It may just be that we don’t make connections between our experience of being in relationship with Jesus Christ and the experience of the rest of the world through massive efforts and structures. It may just be that it’s about the intimacy of crossing a footbridge to meet another in the middle.
We are called to be “strong but gentle,” called to “strive to make the right prevail,” through the light of God who is with us, who does not abandon us midday, whose purpose will not fail or crumble, who trains us to serve “a higher will.”
Politicians have interests from which Christians may be joyously free. Our faith family is not contained by state lines or party lines, by skin color or culture, by language or ethnicity.
We are free to love each other. And we are free to love others.
What a gift.
Our heritage comes from our God to whom we belong: our inheritance comes from God, who enables us to share with the saints, in the light. What powerful words in our world today. Our identity is wrapped up in our relating to God. Nothing else can surpass that – not our last name, our nationality, our genes.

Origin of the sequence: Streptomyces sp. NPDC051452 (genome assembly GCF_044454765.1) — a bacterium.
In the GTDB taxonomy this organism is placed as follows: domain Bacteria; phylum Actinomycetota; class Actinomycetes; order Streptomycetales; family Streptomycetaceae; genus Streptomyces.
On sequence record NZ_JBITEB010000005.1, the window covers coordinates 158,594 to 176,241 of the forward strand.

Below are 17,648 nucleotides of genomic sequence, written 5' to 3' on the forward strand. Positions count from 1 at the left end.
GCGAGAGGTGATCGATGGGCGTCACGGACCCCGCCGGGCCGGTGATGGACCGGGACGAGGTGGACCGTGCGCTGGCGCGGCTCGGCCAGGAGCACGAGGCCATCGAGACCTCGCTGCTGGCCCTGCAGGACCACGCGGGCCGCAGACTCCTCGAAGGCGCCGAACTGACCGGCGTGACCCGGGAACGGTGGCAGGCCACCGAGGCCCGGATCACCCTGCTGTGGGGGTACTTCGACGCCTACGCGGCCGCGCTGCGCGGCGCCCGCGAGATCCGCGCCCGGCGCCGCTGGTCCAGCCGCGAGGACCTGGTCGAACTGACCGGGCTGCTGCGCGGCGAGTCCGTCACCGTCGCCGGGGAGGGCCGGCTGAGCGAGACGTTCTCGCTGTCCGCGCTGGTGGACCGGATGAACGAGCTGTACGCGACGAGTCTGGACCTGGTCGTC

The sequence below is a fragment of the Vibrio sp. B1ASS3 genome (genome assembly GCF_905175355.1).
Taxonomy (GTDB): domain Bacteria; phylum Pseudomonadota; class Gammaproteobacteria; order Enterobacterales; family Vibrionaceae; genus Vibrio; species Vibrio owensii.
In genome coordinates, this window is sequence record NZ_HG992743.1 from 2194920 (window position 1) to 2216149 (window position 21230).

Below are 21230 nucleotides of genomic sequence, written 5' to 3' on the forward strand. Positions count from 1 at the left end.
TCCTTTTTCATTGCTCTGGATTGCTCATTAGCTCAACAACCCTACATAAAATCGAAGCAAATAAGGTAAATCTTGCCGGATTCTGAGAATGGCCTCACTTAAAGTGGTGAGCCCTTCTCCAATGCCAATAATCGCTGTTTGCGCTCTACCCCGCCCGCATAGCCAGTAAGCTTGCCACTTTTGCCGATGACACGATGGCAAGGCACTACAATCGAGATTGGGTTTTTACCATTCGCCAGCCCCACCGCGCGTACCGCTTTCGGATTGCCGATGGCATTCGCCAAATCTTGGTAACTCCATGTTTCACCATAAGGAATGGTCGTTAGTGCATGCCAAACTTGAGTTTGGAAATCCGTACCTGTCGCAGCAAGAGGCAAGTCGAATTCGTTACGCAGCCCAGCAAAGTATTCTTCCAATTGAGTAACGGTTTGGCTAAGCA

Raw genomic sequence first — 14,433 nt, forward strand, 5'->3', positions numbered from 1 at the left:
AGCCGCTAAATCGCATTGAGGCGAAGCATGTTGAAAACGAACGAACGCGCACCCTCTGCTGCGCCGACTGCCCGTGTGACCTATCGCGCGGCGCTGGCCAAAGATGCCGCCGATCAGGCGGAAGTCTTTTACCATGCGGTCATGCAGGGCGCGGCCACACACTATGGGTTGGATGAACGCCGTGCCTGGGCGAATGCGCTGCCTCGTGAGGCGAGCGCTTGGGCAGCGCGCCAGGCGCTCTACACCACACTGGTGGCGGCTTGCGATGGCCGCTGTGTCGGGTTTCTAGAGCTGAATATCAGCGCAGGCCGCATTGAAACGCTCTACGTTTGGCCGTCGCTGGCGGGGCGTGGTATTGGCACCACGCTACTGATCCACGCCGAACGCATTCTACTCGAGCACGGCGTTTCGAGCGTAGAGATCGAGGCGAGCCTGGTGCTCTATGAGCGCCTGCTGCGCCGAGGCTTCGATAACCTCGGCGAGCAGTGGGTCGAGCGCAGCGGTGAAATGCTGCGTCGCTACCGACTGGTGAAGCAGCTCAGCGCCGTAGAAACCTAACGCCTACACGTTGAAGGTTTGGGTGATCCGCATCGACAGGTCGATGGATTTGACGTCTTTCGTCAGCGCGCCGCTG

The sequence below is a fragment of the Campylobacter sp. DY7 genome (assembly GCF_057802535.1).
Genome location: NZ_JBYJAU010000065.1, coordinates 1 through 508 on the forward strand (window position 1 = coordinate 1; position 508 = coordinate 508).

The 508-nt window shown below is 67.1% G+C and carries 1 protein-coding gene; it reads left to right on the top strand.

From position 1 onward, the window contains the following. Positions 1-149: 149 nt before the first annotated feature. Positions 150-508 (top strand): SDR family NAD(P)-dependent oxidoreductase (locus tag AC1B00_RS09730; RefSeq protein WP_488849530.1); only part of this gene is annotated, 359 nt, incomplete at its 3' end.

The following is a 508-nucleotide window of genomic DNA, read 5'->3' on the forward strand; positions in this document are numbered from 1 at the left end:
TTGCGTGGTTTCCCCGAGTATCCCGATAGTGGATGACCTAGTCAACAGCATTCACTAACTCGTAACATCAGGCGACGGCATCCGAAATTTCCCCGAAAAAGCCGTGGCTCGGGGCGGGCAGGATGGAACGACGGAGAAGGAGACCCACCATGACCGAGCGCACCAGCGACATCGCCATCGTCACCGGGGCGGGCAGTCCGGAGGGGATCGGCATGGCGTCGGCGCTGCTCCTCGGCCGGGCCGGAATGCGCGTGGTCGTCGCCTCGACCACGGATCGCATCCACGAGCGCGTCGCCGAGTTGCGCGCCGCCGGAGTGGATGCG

God’s preferred method of interacting with us is to use particular people at particular times, usually to deliver a particular message.
Every month, on the day the gate opens, the Methodist Church is present – on both sides of the wall. There is conversation. There is prayer.
And there is Holy Communion.
And everything that is hurt, everything
That seemed to us dark, harsh, shameful,
Maimed, ugly, irreparably damaged
Is in Him transformed.
The question remains. Do we really know the High God? How would our lives change if we really understood the fact that the God made real in Jesus Christ – the God of the world – loves each tribe and nation equally? How would that understanding change how we looked at other tribes and clans – even in our own communities? How would we act and relate to others?
Now that we’ve celebrated God’s decision to put on flesh and bone and move into the neighborhood, we’re left with the question, what do we do now?
The word became flesh and lived among us.